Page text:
Dark Places Need Bright Lights

A young girl once consulted with her pastor. “I cannot stick it out any longer. I am the only Christian in the place where I work. I get nothing but taunts and sneers. It is more than I can stand. I am going to resign.” “Will you tell me,” asked the pastor, “where lights are placed?” “What has that to do with it?” the young Christian asked him rather bluntly. “Never mind,” the pastor replied. “Where are lights placed?” “I suppose in dark places,” she replied. “Yes, and that is why you have been put in that factory where there is such spiritual darkness and where there is no other Christian to shine for the Lord.”

The young Christian realized for the first time the opportunity that was hers. She felt she could not fail God by allowing her light to go out. She went back to her work with renewed determination to let her light shine in that dark corner. Before long, she was the means of leading nine other girls to the light of Jesus Christ. This happened because she realized she was placed in that dark place in order to shine brightly.

Similarly, believers ought to realize that they are called to be a bright light in the dark world around them. Philippians 2:14-16 describes Christians as lights that shine brightly. As the sun, moon, and stars lighten a dark universe, Christians ought to bring light into the dark hearts of the people around them.

Though Jesus calls us as the light of the world [Matt 5:14], we are really light-reflectors—not light generators. Jesus is the source of where we get the light. Jesus himself said, “I am the light of the world. Whoever follows me will never walk in darkness, but will have the light of life” [John 8:12]. As followers of Jesus, we simply reflect his light to a dark world. In other words, we are like the moon shining on a dark night. Though the moon gives light, it has no light of its own—it only reflects the light of the sun. We are like that—light reflectors.

Yet, as Christians, we often fail to remember these basic truths. We fail to realize that a sovereign God keeps us at a certain place at a certain time for the primary purpose of shining for him. We must faithfully fulfill our God-given role and not disappoint him. Philippians 2:14-16 helps us to do so.

I. THE COMMAND [14]. “Do everything without grumbling or arguing.” Just as a window lets the light of the sun come through to light the house, we must let the light of Christ shine through us. However, when a window becomes dull due to dust, it can prevent light from effectively shining through it.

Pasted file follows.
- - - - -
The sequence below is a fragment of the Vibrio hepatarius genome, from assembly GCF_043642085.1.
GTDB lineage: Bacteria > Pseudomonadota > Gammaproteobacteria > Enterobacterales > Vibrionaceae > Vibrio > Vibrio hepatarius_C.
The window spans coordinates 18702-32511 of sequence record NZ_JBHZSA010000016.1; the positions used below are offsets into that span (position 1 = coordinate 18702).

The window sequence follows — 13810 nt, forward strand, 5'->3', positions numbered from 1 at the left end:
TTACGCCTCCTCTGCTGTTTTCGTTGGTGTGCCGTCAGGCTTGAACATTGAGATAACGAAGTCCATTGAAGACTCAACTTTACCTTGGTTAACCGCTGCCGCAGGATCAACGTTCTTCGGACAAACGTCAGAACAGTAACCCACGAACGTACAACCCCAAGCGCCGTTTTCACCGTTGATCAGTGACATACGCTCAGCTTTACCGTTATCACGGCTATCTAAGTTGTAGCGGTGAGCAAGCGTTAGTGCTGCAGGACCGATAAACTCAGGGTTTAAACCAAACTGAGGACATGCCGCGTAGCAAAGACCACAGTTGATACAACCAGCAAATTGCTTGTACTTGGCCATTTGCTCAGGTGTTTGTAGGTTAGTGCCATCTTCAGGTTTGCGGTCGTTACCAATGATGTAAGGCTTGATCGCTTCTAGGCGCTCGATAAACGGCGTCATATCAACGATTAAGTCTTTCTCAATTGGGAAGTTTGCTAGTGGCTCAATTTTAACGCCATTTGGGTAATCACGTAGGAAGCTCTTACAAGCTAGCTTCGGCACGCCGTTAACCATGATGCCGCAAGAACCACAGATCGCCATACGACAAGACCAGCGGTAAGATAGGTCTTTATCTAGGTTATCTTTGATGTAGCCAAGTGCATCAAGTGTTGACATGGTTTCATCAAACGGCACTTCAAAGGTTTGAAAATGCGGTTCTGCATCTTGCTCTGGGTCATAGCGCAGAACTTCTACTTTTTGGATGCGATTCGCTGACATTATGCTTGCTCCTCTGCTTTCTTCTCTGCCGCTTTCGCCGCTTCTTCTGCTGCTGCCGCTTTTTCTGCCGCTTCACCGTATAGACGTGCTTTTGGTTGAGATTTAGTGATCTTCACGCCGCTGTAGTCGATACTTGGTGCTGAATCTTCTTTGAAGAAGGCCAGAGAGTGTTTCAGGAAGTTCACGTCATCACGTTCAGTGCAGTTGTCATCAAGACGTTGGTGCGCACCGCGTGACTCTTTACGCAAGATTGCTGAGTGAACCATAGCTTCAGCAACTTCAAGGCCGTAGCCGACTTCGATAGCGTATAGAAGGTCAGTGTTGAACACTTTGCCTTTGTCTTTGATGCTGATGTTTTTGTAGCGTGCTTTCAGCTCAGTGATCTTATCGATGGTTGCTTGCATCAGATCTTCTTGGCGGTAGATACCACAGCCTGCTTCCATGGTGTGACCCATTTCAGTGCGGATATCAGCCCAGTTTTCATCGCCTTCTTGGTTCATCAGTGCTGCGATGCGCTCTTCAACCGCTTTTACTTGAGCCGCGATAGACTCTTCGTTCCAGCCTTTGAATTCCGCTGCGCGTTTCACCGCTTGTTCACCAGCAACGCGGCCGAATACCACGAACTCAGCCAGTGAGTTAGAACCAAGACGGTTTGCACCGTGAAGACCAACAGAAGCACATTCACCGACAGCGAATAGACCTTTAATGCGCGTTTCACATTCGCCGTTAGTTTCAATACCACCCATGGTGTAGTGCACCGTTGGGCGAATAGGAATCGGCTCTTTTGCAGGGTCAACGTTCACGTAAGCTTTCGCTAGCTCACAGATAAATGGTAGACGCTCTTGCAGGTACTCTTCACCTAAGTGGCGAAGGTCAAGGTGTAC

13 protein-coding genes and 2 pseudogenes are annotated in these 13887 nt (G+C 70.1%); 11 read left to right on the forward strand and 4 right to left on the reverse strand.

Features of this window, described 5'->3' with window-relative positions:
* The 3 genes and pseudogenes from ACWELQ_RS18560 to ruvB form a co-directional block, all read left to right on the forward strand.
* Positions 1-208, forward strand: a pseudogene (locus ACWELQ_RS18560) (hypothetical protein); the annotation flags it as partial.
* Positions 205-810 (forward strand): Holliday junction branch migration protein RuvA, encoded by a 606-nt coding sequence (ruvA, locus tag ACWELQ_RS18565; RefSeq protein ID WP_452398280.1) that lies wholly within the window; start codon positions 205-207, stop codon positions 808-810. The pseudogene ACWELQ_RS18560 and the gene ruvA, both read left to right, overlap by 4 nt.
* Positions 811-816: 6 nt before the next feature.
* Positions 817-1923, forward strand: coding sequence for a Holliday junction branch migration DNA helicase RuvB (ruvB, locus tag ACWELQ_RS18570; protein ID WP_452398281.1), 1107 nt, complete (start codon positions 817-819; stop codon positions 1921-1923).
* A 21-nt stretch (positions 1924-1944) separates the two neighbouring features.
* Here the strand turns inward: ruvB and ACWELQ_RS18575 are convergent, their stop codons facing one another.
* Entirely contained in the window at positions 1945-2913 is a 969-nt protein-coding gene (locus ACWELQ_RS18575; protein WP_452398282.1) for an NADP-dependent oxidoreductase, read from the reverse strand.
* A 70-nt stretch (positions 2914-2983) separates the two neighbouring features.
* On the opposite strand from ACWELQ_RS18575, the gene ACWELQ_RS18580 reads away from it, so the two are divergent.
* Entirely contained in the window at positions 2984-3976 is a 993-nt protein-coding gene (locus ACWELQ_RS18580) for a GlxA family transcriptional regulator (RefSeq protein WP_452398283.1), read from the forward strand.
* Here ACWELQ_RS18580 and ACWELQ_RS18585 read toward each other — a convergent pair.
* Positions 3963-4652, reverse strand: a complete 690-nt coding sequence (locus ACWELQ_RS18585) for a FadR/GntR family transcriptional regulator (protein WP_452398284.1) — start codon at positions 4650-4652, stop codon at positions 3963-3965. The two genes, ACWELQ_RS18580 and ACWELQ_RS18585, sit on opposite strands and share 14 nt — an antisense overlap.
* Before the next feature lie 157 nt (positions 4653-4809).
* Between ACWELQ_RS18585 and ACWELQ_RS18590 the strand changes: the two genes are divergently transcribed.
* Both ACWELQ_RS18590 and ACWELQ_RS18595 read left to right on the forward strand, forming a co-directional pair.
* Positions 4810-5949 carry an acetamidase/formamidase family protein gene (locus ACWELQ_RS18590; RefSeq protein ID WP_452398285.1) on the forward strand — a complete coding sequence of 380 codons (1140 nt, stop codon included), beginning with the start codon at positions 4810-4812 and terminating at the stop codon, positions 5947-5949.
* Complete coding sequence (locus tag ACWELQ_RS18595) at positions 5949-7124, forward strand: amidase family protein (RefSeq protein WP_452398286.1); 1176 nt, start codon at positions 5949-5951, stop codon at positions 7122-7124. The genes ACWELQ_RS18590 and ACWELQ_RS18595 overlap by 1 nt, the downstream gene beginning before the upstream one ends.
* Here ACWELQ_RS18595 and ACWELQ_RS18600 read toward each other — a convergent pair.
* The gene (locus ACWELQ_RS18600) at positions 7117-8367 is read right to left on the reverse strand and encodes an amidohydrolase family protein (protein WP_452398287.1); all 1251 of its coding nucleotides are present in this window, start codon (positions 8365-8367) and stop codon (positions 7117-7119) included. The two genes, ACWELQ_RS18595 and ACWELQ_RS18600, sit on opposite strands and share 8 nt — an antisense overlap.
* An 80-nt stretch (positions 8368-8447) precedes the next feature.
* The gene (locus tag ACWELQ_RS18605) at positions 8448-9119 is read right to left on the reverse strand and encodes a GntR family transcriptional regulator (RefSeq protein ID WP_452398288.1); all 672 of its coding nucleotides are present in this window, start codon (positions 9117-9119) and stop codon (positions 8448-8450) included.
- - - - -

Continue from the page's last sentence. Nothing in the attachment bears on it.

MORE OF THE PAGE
Similarly, Christians by allowing sin to rule in their lives can prevent the light of Christ from shining brightly through them. And there is one particular sin that hinders the believer from shining brightly for Christ—the sin of grumbling and arguing. That is why the command is to “Do everything without grumbling or arguing.” In the original language, “everything” appears at the beginning of the sentence and the word “do” is in the present tense. Thus, the sentence can be literally translated as, “Everything keep on doing without grumbling or arguing.”

The word “grumbling” refers to an attitude of complaining, muttering, or having a secret displeasure. Expressing displeasure about a situation that dishonors God is not grumbling. Rather, grumbling is an attitude of resentment against circumstances, people and ultimately against God.

The word “arguing” comes from the Greek word “dialogismos” from which we get the English word “dialogue.” It refers to inward reasoning over our circumstances. A constant murmuring against God’s will not only prevent us from doing God’s will from an obedient heart [Phil 2:12-13] but will eventually lead us to argue and rebel against God himself!

When Paul says, “Don’t grumble,” he probably had in mind the habitual grumbling attitude of the Israelites during their wilderness journey [Ex 14:10-12; 15:23-24; 16:2-3; 17:3; Num 14:2]. Moses had clearly told them that in the final analysis, their grumbling was not against him or the other leaders, but directly against God himself, “You are not grumbling against us, but against the LORD” [Ex 16:8]. And God’s response to their grumbling attitude? “…when he heard them his anger was aroused. Then fire from the Lord burned among them and consumed some of the outskirts of the camp” [Num 11:1].

So, as one can see, grumbling is not just a casual thing in God’s eyes. It angers God and thus brings forth his judgment. That is precisely why Paul warns Christians about the dangers of having a grumbling attitude. He says, “And do not grumble, as some of them did—and were killed by the destroying angel” [1 Cor 10:10].

Grumbling is a sin because it strikes at God’s sovereignty. Jesus himself illustrated through a parable [Matt 20:1-16] that grumbling is a sin against a good and gracious God. Grumbling basically says that God should not be allowing us to go through what we are going through at the present time. That is why we need to cultivate a submissive heart—a heart that recognizes God as being in firm control and is working everything according to his will and we ought not to resist him.

II. THE REASON [15-16]. Paul goes on to give the reason for believers to do everything without grumbling and arguing in the next two verses, 15 so that you may become blameless and pure, “children of God without fault in a warped and crooked generation.”  Then you will shine among them like stars in the sky 16 as you hold firmly to the word of life.” When Christians do all things without grumbling and arguing, they prove their good character as children of God—who shine amidst a crooked and depraved generation.

God’s ideal for his people is that in character and in conduct there should be nothing negative on the outside [“blameless”] and nothing negative on the inside [“pure”]. There should be no hidden agendas, hidden motives, saying one thing while meaning another, etc. It must be a well-rounded life that draws the unbelieving world around them to Christ. That is the purpose of the believer’s existence in this world—to glorify God by letting his light shine through them by holding on to God’s word and offering it to others!